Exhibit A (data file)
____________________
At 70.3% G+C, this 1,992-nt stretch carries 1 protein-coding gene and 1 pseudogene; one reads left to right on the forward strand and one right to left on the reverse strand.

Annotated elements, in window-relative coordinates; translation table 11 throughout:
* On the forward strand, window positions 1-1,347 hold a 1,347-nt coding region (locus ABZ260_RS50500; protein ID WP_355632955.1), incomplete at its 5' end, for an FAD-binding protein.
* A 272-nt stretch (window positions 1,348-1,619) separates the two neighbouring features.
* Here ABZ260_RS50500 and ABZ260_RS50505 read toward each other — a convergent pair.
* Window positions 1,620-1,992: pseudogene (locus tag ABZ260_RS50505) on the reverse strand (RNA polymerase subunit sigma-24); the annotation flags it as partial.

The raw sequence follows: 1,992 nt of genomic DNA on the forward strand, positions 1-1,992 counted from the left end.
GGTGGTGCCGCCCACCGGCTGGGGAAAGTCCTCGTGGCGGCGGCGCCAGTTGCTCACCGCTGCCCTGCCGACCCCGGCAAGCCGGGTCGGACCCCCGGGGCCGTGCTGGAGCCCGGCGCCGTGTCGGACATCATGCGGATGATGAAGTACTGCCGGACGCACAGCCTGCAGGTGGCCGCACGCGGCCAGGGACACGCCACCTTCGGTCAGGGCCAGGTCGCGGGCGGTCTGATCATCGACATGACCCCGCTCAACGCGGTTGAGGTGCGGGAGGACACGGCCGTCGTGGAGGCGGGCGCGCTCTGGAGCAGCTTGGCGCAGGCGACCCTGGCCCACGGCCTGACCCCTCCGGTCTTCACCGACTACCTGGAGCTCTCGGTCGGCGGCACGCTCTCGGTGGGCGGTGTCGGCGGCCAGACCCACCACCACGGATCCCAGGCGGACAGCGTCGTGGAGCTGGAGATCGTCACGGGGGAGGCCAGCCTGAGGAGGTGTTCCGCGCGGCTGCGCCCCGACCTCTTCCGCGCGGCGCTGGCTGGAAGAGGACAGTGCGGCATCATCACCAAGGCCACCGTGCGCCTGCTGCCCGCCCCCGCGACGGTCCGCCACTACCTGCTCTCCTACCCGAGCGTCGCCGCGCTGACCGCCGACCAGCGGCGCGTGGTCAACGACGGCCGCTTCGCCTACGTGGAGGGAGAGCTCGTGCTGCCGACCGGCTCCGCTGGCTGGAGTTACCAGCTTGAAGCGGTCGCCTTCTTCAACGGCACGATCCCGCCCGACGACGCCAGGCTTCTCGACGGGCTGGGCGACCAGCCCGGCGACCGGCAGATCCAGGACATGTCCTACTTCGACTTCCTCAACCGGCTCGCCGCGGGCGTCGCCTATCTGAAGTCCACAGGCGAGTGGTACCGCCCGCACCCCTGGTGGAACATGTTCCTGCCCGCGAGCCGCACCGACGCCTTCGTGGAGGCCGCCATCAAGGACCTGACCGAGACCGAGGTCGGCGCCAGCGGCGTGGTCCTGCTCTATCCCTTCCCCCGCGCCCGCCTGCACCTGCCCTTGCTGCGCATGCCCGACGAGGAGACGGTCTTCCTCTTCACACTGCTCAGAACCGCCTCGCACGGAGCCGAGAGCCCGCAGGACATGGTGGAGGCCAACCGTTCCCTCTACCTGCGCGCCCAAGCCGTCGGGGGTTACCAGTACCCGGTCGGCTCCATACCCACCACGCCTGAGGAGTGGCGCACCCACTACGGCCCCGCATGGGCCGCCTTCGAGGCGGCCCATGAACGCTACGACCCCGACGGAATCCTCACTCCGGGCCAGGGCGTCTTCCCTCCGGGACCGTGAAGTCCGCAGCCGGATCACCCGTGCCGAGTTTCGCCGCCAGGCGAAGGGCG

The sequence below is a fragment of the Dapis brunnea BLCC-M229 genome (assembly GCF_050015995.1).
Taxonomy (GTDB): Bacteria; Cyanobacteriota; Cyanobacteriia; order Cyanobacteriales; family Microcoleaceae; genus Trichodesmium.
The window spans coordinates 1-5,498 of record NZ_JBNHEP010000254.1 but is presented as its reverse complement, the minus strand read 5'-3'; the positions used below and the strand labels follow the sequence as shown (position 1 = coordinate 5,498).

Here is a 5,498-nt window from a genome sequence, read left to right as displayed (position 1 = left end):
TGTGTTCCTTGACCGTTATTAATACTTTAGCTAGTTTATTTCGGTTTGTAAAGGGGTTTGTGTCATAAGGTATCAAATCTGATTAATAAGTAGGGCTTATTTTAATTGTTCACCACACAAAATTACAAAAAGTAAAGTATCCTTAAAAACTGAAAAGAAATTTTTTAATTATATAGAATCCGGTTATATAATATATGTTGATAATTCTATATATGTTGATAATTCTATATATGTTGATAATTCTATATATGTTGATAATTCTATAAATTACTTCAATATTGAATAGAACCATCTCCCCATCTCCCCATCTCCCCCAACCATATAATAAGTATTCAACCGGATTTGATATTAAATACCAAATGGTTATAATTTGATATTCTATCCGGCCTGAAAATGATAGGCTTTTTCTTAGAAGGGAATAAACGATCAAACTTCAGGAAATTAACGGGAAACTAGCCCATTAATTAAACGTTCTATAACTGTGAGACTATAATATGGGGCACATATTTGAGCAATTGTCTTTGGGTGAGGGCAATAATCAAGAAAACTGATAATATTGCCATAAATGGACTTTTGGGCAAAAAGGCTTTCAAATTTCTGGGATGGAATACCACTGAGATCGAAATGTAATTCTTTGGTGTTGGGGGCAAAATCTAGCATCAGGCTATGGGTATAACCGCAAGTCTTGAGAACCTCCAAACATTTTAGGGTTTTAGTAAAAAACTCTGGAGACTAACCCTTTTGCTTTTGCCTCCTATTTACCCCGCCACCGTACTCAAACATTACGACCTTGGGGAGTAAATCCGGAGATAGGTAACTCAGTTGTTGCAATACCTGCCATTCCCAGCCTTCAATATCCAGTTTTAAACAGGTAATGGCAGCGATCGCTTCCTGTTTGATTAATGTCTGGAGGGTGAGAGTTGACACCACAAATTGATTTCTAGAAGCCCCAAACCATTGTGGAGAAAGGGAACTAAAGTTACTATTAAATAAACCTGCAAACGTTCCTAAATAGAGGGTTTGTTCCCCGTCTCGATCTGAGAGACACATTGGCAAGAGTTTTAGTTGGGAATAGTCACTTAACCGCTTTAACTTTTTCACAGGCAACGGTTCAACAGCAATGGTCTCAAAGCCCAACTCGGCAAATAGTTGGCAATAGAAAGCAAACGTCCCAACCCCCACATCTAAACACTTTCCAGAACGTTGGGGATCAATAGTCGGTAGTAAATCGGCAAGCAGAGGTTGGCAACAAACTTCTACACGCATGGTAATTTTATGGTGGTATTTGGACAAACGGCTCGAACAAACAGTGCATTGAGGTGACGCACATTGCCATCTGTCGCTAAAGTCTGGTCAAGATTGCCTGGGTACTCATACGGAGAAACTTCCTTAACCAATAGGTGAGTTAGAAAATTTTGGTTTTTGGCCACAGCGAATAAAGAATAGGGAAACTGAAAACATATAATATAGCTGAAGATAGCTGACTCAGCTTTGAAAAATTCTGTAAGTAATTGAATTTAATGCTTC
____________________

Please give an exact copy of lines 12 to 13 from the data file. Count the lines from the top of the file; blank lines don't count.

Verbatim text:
Here is a 5,498-nt window from a genome sequence, read left to right as displayed (position 1 = left end):
TGTGTTCCTTGACCGTTATTAATACTTTAGCTAGTTTATTTCGGTTTGTAAAGGGGTTTGTGTCATAAGGTATCAAATCTGATTAATAAGTAGGGCTTATTTTAATTGTTCACCACACAAAATTACAAAAAGTAAAGTATCCTTAAAAACTGAAAAGAAATTTTTTAATTATATAGAATCCGGTTATATAATATATGTTGATAATTCTATATATGTTGATAATTCTATATATGTTGATAATTCTATATATGTTGATAATTCTATAAATTACTTCAATATTGAATAGAACCATCTCCCCATCTCCCCATCTCCCCCAACCATATAATAAGTATTCAACCGGATTTGATATTAAATACCAAATGGTTATAATTTGATATTCTATCCGGCCTGAAAATGATAGGCTTTTTCTTAGAAGGGAATAAACGATCAAACTTCAGGAAATTAACGGGAAACTAGCCCATTAATTAAACGTTCTATAACTGTGAGACTATAATATGGGGCACATATTTGAGCAATTGTCTTTGGGTGAGGGCAATAATCAAGAAAACTGATAATATTGCCATAAATGGACTTTTGGGCAAAAAGGCTTTCAAATTTCTGGGATGGAATACCACTGAGATCGAAATGTAATTCTTTGGTGTTGGGGGCAAAATCTAGCATCAGGCTATGGGTATAACCGCAAGTCTTGAGAACCTCCAAACATTTTAGGGTTTTAGTAAAAAACTCTGGAGACTAACCCTTTTGCTTTTGCCTCCTATTTACCCCGCCACCGTACTCAAACATTACGACCTTGGGGAGTAAATCCGGAGATAGGTAACTCAGTTGTTGCAATACCTGCCATTCCCAGCCTTCAATATCCAGTTTTAAACAGGTAATGGCAGCGATCGCTTCCTGTTTGATTAATGTCTGGAGGGTGAGAGTTGACACCACAAATTGATTTCTAGAAGCCCCAAACCATTGTGGAGAAAGGGAACTAAAGTTACTATTAAATAAACCTGCAAACGTTCCTAAATAGAGGGTTTGTTCCCCGTCTCGATCTGAGAGACACATTGGCAAGAGTTTTAGTTGGGAATAGTCACTTAACCGCTTTAACTTTTTCACAGGCAACGGTTCAACAGCAATGGTCTCAAAGCCCAACTCGGCAAATAGTTGGCAATAGAAAGCAAACGTCCCAACCCCCACATCTAAACACTTTCCAGAACGTTGGGGATCAATAGTCGGTAGTAAATCGGCAAGCAGAGGTTGGCAACAAACTTCTACACGCATGGTAATTTTATGGTGGTATTTGGACAAACGGCTCGAACAAACAGTGCATTGAGGTGACGCACATTGCCATCTGTCGCTAAAGTCTGGTCAAGATTGCCTGGGTACTCATACGGAGAAACTTCCTTAACCAATAGGTGAGTTAGAAAATTTTGGTTTTTGGCCACAGCGAATAAAGAATAGGGAAACTGAAAACATATAATATAGCTGAAGATAGCTGACTCAGCTTTGAAAAATTCTGTAAGTAATTGAATTTAATGCTTC